This is not to say one or the other is a better player, of course; just that they are more different than some people may believe. The only possible way to make the 4-4-2 work would be to have Van Persie dropping very deep – like Wayne Rooney in the latter stages of this season – and having another striker run beyond him. While Rooney has fulfilled this role very well, we again have to say that Van Persie is a different player; tall and technical rather than quick, athletic and full of energy and is unlikely to be able to replicate his scoring form in a different role.
The Problem With Too Much Pace
While Arsenal clearly have some of the best passers in the league – players who can pick out well-timed runs with amazingly consistent accuracy – there is a problem with having too many quick players making runs off the shoulder of their markers.
A team with pace is always going to be a dangerous team – Barcelona have Lionel Messi, David Villa and Pedro; Manchester United have Luís Nani, Antonio Valencia, Rooney and Hernandez: A host of players who have had very fruitful careers but their pace and quality inevitably means that teams will drop deeper into their own half.
Again – this can be seen as a positive in that it can give a creative midfield time and space on the ball to provide the killer pass leading to a chance but it could well be a negative in our case. Arsenal’s footballing philosophy and the way they play on the pitch – short passes and intricate link play on the edge of the box – can make them a very easy team to defend against when they’re not at their best.
If Arsenal had more players in the box willing and capable of getting something on the end of crosses (according to statistics website, Whoscored, crosses have had only 4% effect for Arsenal this season) then they could cause all sorts of problems, but as it is, The Gunners often struggle against a deep defence that put 10 men behind the ball.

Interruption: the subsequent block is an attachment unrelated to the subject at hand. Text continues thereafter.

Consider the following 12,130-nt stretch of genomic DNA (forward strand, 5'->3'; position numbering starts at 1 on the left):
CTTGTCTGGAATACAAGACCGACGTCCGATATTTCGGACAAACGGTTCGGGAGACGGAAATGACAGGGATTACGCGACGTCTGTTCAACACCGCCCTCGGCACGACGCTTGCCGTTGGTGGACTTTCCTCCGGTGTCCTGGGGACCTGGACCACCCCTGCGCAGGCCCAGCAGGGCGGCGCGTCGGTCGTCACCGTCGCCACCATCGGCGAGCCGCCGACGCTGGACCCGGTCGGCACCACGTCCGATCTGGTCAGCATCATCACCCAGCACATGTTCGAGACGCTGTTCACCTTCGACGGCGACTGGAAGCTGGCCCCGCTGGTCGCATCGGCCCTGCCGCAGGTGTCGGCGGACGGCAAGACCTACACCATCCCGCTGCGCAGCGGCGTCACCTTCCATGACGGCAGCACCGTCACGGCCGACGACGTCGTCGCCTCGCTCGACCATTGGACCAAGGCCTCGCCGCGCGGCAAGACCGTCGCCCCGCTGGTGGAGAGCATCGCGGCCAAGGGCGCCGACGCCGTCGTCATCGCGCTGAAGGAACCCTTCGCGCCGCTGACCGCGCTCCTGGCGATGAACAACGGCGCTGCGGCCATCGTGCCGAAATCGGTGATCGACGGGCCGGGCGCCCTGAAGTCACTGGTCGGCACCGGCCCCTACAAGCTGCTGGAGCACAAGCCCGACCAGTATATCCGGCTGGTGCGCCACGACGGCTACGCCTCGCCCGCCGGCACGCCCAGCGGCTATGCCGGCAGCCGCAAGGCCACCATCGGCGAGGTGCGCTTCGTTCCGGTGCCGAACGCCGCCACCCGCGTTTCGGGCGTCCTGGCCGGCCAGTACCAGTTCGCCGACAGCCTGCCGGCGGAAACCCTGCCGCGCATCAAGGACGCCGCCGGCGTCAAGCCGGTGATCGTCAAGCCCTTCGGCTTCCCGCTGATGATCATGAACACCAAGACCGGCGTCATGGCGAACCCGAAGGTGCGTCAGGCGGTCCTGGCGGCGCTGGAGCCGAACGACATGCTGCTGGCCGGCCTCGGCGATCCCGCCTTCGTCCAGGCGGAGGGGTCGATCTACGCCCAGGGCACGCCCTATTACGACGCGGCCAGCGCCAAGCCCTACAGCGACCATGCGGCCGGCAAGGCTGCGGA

Although a poacher may show a more selfish attitude and be more inclined to shoot rather than pass, he would likely only force the opposition defence back onto their own area and compound Arsenal’s problems.
Conclusion: So What DO We Need?
If a poacher wouldn’t be any good – what are the areas Arsenal do need to strengthen? A centre-back seems unlikely, a goalkeeper even more so and as explained, another striker (at least in the “poacher” mould) would quite possibly cause more problems than it would solve.
For me, the most important part of Arsenal’s squad that needs strengthening (or the weakest area in the squad) is right-back. While Bacary Sagna is arguably one of the best right-backs in the league at the moment, his stand-in, Emmanuel Eboue, is simply not good enough. The Ivorian has cost Arsenal too many points this season and there is too big a gap between the two of them for Sagna to feel threatened by the competition.
As mentioned earlier, Arsenal have struggled to score goals at important times this season, and while a poacher may be the answer, one of the main reasons for this drought of sorts has arguably been the inconsistency at the left-forward position.
When Arshavin was dropped in favour of a Nasri and Walcott combination on the wings, Arsenal fans had high hopes. Since then, Nasri injured himself against Huddersfield and has struggled for form and fitness on the left-hand side of a three man attack. Arshavin has since been predominantly used as a “super-sub” when The Gunners are struggling, and despite improved work-rate and performances from the Russian, left-forward remains an area Arsenal need to look at.